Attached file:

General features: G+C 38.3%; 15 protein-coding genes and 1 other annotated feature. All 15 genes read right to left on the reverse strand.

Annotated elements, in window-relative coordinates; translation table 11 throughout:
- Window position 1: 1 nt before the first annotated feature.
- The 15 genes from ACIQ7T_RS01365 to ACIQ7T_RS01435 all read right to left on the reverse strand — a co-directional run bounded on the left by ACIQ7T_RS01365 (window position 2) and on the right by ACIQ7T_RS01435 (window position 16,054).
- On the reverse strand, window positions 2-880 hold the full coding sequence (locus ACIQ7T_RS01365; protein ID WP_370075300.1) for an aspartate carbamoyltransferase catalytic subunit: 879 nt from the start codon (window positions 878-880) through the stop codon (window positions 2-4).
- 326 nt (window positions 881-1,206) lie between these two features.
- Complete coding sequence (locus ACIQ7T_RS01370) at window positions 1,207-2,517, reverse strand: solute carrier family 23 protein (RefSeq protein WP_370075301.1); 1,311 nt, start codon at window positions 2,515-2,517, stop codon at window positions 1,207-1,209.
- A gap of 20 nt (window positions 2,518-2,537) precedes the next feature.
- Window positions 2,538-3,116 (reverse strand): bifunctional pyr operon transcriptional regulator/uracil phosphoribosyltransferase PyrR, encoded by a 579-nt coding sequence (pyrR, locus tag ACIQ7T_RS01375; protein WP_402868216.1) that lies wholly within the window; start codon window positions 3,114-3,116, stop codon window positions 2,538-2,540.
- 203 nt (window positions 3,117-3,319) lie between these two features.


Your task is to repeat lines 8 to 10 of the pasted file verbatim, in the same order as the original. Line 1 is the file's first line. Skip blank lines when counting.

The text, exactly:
- A gap of 20 nt (window positions 2,518-2,537) precedes the next feature.
- Window positions 2,538-3,116 (reverse strand): bifunctional pyr operon transcriptional regulator/uracil phosphoribosyltransferase PyrR, encoded by a 579-nt coding sequence (pyrR, locus tag ACIQ7T_RS01375; protein WP_402868216.1) that lies wholly within the window; start codon window positions 3,114-3,116, stop codon window positions 2,538-2,540.
- 203 nt (window positions 3,117-3,319) lie between these two features.